Putting together your first down payment is all about planning and prioritizing
With changes to mortgage regulations and the Bank of Canada’s qualifying rates, buying a first home might be tougher than expected, especially for those already carrying a large amount of debt. Currently, the total cost of a mortgage payment, property tax and utilities must be less than 40 per cent of a borrower’s gross income.
“The debt ratio makes a big difference to your purchasing power when buying a home,” said Calgary mortgage broker Monika Hägele. “Some people might work really hard, save up five per cent towards their desired home, and then that amount might not even be enough if they are carrying too much debt.”
Carrying too much debt can mean either a larger down payment is required, or the budget for the home can be drastically decreased. To put this in perspective, the required down payment can go from five to 20 per cent, which could mean needing to save $60,000 instead of $15,000. Alternately, where a borrower might have previously been eligible for a $300,000 mortgage, the budget might now be $200,000.
Real estate professionals are urging potential homebuyers not to wait. Reach out to these experts and begin asking questions sooner rather than later.
Hägele says she’s worked extensively with clients to get them in position to make their first home purchase.
“I’ve worked with a client for four years to get them into their home. I’m very patient,” she said. “First-time homebuyers need to be building their good credit history immediately.”
There is no cost to consult with a mortgage broker, and forming a relationship can be valuable.
“It is important to find out your credit history because it often takes a year or two to fix it,” said Hägele. “I advise clients, when they’re not ready yet because they have too much debt, to prioritize and bring that debt down first. It can be as easy as cutting down on expensive coffee, avoiding going out for meals and using your credit cards properly. I wish there was better education on how to build credit through credit cards.”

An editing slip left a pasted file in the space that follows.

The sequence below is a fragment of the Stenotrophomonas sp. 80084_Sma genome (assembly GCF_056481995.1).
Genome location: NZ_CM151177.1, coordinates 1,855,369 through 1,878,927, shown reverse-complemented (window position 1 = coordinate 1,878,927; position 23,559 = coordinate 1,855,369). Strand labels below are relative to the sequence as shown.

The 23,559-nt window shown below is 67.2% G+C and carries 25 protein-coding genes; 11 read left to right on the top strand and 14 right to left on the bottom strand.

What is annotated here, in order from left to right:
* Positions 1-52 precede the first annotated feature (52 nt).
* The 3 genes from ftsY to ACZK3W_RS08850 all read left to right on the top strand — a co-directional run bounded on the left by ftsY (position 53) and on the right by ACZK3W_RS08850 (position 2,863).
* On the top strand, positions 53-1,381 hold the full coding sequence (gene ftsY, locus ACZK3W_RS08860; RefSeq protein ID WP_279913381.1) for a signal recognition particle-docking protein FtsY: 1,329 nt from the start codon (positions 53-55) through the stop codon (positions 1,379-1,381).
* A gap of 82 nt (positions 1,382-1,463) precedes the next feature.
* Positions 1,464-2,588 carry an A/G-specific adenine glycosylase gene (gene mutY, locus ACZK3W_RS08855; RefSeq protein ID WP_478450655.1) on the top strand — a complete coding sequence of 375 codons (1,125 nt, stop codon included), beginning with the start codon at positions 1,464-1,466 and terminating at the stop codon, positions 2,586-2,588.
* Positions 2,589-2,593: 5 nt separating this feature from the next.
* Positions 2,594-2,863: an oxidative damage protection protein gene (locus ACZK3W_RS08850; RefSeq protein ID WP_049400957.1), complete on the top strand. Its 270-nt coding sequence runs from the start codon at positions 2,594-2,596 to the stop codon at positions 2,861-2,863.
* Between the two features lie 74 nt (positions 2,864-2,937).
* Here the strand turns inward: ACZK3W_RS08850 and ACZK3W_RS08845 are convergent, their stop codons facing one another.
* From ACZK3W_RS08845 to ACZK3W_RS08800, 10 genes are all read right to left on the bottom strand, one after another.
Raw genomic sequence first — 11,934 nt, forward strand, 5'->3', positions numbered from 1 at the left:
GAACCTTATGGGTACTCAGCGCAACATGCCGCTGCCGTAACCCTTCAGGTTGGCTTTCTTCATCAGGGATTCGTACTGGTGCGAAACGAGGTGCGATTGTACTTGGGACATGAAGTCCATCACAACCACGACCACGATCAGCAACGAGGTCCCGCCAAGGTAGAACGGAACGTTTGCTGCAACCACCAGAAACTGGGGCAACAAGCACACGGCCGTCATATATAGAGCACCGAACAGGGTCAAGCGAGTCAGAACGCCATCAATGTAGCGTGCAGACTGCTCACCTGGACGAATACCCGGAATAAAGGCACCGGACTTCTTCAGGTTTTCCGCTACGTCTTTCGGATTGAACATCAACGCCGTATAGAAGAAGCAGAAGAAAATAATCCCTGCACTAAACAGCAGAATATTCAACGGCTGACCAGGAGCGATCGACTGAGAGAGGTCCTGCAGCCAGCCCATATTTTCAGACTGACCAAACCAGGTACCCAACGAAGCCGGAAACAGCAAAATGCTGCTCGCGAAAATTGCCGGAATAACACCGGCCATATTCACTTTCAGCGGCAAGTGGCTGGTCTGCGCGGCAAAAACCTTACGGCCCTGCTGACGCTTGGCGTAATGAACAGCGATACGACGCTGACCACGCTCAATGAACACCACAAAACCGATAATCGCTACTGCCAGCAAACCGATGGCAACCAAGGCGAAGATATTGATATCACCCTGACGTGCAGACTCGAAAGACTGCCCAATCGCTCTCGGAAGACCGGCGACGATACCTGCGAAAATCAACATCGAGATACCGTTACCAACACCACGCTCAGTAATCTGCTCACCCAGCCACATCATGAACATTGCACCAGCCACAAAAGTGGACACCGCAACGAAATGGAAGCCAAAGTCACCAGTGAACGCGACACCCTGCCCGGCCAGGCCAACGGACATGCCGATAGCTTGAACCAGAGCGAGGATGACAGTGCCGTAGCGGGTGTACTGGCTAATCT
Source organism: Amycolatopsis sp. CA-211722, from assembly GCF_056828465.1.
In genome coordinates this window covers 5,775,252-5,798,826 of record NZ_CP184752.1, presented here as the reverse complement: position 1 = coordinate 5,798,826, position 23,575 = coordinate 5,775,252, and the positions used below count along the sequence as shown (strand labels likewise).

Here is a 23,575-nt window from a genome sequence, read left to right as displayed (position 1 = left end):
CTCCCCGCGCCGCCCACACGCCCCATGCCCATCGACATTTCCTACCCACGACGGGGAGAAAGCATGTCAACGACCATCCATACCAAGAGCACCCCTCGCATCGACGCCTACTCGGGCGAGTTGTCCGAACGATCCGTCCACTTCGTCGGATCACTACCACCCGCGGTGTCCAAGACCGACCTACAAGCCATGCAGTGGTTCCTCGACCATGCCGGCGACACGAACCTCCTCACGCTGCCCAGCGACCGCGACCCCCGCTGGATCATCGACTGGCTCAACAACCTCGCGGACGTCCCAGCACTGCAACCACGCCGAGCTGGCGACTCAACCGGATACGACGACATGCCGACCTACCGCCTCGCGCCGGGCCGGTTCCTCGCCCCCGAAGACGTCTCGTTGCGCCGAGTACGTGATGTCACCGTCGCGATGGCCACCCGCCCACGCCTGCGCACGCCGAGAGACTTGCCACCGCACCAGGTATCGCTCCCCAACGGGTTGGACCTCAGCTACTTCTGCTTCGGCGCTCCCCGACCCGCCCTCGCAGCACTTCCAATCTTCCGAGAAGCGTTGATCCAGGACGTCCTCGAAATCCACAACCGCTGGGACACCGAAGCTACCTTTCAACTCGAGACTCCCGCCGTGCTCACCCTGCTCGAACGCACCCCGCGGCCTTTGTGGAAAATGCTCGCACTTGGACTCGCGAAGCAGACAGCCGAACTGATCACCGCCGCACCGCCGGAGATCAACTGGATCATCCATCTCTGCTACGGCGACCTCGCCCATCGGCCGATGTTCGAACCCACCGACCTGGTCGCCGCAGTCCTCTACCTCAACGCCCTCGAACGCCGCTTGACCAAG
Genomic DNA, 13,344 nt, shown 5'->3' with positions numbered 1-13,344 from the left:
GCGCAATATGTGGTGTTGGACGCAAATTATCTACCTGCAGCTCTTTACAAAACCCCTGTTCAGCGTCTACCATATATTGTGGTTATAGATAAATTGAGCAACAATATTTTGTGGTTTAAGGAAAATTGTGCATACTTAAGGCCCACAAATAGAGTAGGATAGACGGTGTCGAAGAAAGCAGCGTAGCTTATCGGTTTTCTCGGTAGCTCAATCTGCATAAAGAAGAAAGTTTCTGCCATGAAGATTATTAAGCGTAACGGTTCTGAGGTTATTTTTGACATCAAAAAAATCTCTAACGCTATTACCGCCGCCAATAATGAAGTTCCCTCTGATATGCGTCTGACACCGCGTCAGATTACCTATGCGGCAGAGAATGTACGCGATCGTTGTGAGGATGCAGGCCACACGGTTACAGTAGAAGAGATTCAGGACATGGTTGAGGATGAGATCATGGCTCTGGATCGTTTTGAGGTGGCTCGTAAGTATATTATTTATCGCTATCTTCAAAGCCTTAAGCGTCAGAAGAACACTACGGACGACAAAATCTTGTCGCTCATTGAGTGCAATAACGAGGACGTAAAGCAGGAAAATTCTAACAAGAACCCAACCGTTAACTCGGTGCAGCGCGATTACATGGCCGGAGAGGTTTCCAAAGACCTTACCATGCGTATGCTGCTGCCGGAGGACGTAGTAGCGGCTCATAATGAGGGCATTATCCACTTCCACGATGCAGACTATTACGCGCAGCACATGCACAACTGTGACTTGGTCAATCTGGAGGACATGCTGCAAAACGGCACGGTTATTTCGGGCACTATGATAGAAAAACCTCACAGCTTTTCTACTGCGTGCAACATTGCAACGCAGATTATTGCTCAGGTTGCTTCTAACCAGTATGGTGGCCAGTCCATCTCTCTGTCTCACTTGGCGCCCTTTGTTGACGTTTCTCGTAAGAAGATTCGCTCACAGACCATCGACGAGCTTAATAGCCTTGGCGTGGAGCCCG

Hägele says the down payment is always the biggest hurdle for first-time homebuyers.
Calgary Certified Financial Planner Tim Faunt says there are many options available to first-time homebuyers struggling to save up for that down payment.
“I advise clients, when they’re not ready yet because they have too much debt, to prioritize and bring that debt down first. It can be as easy as cutting down on expensive coffee, avoiding going out for meals and using your credit cards properly.” – Monika Hägele, mortgage broker
“Probably one of the biggest things we see is help from the family,” he said. “I quite often see clients loaning money to their kids for the down payment and never quite asking for it back. That’s ideal for the person making the purchase.”
Unfortunately, gifting a down payment is not always possible. Faunt said the federal government’s Home Buyers’ Plan is also a good tool. While many advisers discourage sacrificing long-term RRSP savings to purchase a home, those starting out may have to choose between the two.
“The immediate need for a growing family is the home,” he said. “If you have an RRSP where you can make your down payment in pre-tax dollars, that’s going to save you whatever percentage your marginal tax rate is in putting that money together – your money is going to go further.”
However, Faunt stresses that it is key to repay the RRSP withdrawal within the required 15-year period in order to avoid being taxed.
Another good option is to use a Tax-Free Savings Account (TFSA), where contributions and income earned in the account is tax-free, even when withdrawn.
“This way the money will grow tax-free, unlike money you place into a savings account where any interest you receive is actually taxable,” said Faunt. “The other thing about the TFSA, and other forced savings plans, is your money is placed out of sight, out of mind. This can decrease the urge to spend on unnecessary items.”
It is important to remember that in any case, seeking advice from professionals early in the home-buying process can help clients set goals and then prioritize in order to meet them.
“It can help them focus on what they need to have set aside and absolutely commit to it,” said Faunt.